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If $P_1P_2\cdots P_{n_0} + 1$ is prime, and 2 divides $P_2P_3\cdots P_{n_0}+1$, is $(P_2P_3\cdots P_{n_0} +1)/2$ prime or composite or both?

Here $P_i = \{{ 2,3,5,7 \dots\}}$

Composite numbers are those that are not prime.

Thanks in advance.

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Have you tried any experiments? $2\times3+1$ is prime, and $2$ divides $3+1$, so you could see what happens there, and then look at a few more, and then tell us if you find anything interesting. – Gerry Myerson Nov 24 '11 at 11:26
up vote 1 down vote accepted

Examples :


$2\cdot 3 \cdot 5 +1=31$ - prime number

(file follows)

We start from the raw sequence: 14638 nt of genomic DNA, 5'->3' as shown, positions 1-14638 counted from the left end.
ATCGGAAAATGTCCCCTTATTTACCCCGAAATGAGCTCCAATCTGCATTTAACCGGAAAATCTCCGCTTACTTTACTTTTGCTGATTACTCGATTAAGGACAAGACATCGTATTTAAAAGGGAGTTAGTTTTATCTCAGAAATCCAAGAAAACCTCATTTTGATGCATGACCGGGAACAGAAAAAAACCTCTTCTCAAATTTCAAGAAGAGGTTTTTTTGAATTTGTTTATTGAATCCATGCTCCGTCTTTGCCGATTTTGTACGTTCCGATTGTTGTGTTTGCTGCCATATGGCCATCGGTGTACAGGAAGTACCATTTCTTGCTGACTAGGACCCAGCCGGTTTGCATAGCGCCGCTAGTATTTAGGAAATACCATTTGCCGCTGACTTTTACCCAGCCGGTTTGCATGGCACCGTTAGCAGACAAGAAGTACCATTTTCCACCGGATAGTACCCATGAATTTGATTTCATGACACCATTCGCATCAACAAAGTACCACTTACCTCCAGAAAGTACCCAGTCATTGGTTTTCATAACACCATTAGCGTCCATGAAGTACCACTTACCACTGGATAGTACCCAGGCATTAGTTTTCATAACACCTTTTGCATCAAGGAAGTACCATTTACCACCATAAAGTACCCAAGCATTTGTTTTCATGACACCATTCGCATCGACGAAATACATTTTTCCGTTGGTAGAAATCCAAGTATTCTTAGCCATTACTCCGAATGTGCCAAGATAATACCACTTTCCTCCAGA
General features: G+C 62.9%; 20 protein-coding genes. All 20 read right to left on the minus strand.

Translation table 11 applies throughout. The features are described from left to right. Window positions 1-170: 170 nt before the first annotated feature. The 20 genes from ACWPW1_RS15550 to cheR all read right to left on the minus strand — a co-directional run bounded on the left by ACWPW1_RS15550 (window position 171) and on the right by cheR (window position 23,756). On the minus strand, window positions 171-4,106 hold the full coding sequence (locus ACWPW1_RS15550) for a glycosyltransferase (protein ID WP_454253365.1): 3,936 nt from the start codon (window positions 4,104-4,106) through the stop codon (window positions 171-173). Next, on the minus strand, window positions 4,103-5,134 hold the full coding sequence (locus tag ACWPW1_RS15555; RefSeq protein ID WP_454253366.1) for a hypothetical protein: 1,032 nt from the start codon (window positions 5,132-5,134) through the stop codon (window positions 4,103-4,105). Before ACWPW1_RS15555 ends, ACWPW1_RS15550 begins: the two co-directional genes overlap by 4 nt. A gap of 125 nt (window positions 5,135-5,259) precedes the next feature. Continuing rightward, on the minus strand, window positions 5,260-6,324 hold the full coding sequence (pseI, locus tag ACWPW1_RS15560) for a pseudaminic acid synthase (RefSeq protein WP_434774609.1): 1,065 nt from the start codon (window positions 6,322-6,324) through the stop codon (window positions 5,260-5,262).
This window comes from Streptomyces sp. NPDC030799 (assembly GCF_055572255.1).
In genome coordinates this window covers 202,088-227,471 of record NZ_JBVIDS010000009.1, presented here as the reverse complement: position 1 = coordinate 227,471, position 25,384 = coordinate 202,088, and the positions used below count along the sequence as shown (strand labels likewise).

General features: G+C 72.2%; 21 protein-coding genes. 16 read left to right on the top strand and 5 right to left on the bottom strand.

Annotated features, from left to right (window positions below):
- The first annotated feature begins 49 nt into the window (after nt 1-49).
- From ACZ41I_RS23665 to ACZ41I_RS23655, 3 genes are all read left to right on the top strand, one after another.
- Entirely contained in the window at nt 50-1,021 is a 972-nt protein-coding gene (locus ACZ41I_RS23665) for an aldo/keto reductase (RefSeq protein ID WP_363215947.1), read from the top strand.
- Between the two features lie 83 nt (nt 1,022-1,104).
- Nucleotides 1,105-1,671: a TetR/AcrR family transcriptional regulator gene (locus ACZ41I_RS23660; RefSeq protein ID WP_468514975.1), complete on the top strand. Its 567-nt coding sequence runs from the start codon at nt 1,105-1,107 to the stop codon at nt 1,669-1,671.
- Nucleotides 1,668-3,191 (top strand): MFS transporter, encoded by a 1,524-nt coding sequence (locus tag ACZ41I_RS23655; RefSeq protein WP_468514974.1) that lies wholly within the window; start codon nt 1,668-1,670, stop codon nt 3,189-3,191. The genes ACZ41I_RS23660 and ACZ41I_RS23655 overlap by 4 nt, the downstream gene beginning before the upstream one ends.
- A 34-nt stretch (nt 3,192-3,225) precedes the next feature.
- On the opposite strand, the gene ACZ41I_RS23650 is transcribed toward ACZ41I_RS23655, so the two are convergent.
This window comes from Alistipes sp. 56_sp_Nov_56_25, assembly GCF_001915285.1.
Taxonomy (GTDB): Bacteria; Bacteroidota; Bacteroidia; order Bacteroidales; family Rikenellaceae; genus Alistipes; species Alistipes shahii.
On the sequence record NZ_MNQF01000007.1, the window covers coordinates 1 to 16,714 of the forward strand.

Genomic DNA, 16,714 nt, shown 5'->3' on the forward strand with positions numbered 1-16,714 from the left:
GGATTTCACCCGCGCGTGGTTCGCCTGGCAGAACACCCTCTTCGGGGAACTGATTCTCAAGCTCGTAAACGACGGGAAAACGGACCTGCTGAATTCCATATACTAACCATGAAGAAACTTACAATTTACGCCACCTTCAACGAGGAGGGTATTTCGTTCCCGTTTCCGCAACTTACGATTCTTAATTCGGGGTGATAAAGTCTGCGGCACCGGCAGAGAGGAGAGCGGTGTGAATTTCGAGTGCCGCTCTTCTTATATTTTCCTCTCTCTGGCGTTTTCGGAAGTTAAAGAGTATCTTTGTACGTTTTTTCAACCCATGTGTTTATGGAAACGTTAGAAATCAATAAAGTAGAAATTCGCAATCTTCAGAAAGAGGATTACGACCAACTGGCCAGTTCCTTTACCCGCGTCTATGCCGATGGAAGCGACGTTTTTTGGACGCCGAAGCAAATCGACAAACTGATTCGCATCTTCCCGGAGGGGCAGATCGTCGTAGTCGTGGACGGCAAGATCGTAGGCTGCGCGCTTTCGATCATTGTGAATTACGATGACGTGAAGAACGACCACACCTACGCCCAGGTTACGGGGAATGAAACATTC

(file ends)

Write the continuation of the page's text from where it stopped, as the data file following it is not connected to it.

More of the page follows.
$\frac{3\cdot 5+1}{2}=8$ - composite number


$2\cdot 3 \cdot 5 \cdot 7 +1=211$ - prime number

$\frac{3 \cdot 5 \cdot 7+1}{2}=53$ -prime number

So,we may conclude that $\frac{p_2\cdot p_3 \cdots p_n+1}{2}$ can be both prime and composite.

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But not at the same time. – Gerry Myerson Nov 24 '11 at 11:53
@GerryMyerson,I think that O.P. knows that number cannot be prime and composite at the same time... – pedja Nov 24 '11 at 12:03
yes, I know that a number cannot be prime and composite at same time. And thanks for the answer :) – titusfx Nov 24 '11 at 12:23
@Mauricio,You are welcome.. – pedja Nov 24 '11 at 12:39
Well, pedja, I just felt that as long as we were not leaving any work for OP to do, we might as well be thorough about it. – Gerry Myerson Nov 25 '11 at 0:09

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